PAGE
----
Outback icon ... Uluru at sunrise. Photo: Tourism NT
Visitors to Uluru can expect better roads, viewing areas and a greener Red Centre, writes Louise Southerden.
The Red Centre is in the throes of a makeover aimed at attracting more visitors and upgrading facilities for the 350,000 who already flock to the destination every year.
One of the most significant developments is the Uluru-Kata Tjuta viewing area project. The first phase of this project is a new eight-kilometre road around Uluru, which opened in June last year and offers "vastly improved" views of the Rock. Because it is further away from Uluru than the old road it allows for more of an overview of the Rock than before; and there are still plenty of opportunities to get up close with Uluru. The road also improves access to the cultural centre and leads through previously inaccessible landscapes and vegetation zones surrounding Uluru.
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Uluru, Northern Territory - the world's largest monolith.
New sunrise views
The second phase of the project is a new viewing area on the south-eastern side of the Rock, which is under construction and will open between July and September. It will replace the existing sunrise viewing area, which now attracts more than 1200 people every morning, more than it was designed for. The new area will have viewing platforms, shade structures, elevated walkways and, of course, sweeping views - not just of Uluru but of Kata Tjuta - at all times of the day, not just sunrise.
Because the new viewing area's location was decided in consultation with the World Heritage area's traditional owners, culturally sensitive sites that were visible from the original sunrise viewing area won't be visible from the new viewing area. This will make it easier for visitors to photograph Uluru at sunrise, the most spectacular time of day, without being restricted by cultural mores and park regulations designed to keep photos of sacred sites from being published.
Part of the popular Uluru base walk has also been moved and upgraded. The four-kilometre north-east section of the walk now meanders past mulga trees and desert bloodwoods, avoids sacred sites and offers better views of Uluru. Because of its firm surface, it is also suitable for cyclists wanting to ride around the Rock. The signage around the entire base walk is being improved, too, to make the walk more interesting for independent walkers.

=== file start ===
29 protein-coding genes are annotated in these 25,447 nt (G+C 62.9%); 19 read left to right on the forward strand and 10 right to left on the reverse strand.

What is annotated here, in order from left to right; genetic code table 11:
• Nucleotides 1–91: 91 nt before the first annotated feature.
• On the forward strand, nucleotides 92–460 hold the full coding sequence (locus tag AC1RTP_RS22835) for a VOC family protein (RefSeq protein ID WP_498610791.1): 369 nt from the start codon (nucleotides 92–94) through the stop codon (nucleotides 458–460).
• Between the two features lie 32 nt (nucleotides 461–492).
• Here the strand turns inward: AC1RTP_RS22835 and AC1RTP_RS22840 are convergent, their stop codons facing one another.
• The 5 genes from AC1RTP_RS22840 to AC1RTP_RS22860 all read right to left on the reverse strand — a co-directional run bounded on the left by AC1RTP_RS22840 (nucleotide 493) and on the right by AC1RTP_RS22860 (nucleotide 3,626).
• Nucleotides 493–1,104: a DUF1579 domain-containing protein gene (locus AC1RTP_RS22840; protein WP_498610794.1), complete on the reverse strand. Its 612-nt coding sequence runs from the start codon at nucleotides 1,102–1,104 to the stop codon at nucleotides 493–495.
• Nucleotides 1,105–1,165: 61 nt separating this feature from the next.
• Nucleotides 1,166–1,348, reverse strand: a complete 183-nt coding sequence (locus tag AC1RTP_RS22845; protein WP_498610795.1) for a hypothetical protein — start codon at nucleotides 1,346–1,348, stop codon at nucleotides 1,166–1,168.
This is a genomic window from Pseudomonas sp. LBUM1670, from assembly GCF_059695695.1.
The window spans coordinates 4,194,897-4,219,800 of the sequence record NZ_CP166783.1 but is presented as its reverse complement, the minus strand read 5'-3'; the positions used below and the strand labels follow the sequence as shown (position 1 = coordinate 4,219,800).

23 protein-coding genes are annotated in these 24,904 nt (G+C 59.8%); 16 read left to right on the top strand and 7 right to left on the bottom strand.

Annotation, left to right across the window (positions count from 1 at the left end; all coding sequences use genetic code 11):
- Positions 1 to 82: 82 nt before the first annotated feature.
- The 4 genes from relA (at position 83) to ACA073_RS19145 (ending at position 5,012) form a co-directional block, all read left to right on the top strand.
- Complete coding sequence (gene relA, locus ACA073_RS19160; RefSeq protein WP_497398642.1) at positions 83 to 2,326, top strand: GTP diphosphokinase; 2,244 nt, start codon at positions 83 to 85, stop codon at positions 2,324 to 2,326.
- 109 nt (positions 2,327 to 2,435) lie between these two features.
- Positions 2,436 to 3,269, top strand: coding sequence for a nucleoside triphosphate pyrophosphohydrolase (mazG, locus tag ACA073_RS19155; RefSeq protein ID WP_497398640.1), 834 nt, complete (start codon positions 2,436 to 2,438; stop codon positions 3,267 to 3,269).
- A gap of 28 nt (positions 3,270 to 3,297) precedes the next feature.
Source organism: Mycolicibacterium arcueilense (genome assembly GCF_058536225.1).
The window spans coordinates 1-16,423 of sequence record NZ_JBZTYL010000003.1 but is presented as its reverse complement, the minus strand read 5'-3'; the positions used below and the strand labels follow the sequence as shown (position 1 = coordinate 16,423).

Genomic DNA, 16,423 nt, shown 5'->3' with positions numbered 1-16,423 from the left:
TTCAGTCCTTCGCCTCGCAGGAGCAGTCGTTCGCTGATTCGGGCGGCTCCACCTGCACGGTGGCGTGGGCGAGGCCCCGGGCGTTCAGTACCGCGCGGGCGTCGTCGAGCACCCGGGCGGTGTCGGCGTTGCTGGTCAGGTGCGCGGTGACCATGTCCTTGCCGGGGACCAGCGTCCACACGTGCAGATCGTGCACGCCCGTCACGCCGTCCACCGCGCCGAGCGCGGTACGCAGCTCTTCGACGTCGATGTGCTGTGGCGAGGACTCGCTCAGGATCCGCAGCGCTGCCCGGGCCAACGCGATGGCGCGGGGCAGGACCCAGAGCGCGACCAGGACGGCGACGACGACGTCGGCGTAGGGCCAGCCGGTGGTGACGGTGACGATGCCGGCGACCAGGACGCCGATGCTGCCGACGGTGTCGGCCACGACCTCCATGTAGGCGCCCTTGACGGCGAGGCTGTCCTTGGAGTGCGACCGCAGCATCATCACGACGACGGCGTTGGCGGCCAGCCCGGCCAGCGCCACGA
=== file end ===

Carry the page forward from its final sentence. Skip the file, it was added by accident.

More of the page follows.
Climbing the Rock
Climbing Uluru, while still permitted, is increasingly off the menu for responsible travellers. According to recent figures from Uluru-Kata Tjuta National Park, only 38 per cent of park visitors choose to climb Uluru each year, down from 74 per cent in 1990. Japanese visitors are the most likely to climb it; German, US and Scandinavian visitors are the least likely.
The most common reason given for not climbing is the desire to respect the area's indigenous culture and the wishes of the Anangu, who ask visitors not to climb Uluru because of its spiritual significance.
The long way round
The way people get to Uluru is also changing, thanks to the upgrading of the Red Centre Way. This 662-kilometre network of roads linking Alice Springs and Uluru is being sealed progressively to entice tourists into the countryside west of Alice.
Negotiations with key stakeholders such as the Central Land Council are under way in relation to the final section - the 200-kilometre Mereenie Loop Road from Glen Helen Gorge to Kings Canyon - but no deadline has been announced.
In the meantime, more and more visitors to the Red Centre are already opting for "the long way round" from Alice to Uluru, or vice versa. Instead of simply flying to Uluru or driving direct from Alice , they're spending a week or more on the Red Centre Way, visiting central Australian landmarks en route, such as Simpson's Gap, Standley Chasm, Glen Helen Gorge, Kings Canyon and the West MacDonnell Ranges, which are being assessed for possible world heritage listing.
Greening the Red Centre
In response to growing demand for "greener" travel, Tourism NT has been developing a number of sustainable tourism initiatives in the Red Centre - such as a 12-month carbon offset pilot program called Outback Offsets, the first of its kind in Australia. Until June 30, clients booking tours in central Australia with the three participating tour operators - Adventure Tours Australia, Connections Safaris and Wayoutback Desert Safaris - can have their travel offset free of charge; the operators are also reducing and offsetting their own emissions in order to be carbon neutral by June 30.
Given its sun-drenched location (Alice Springs gets about 300 days of sunshine a year), it's not surprising that the Red Centre is positioning itself as Australia's solar-energy capital, which is having an impact on tourism in the area.
In March last year, Alice Springs was chosen for the Federal Government's $37million Solar Cities program, which offers residents and businesses advice and financial incentives to encourage uptake of sustainable energy. Almost a third of all Alice Springs-based businesses signing up to the program are involved in tourism; Crowne Plaza Alice Springs, for instance, installed a $3million solar energy system, which will generate up to 80 per cent of the hotel's energy needs.
And in October last year, Alice Springs's $3.1million Desert Knowledge Australia Solar Centre opened to the public, the first site in Australia to showcase a range of large-scale working solar installations.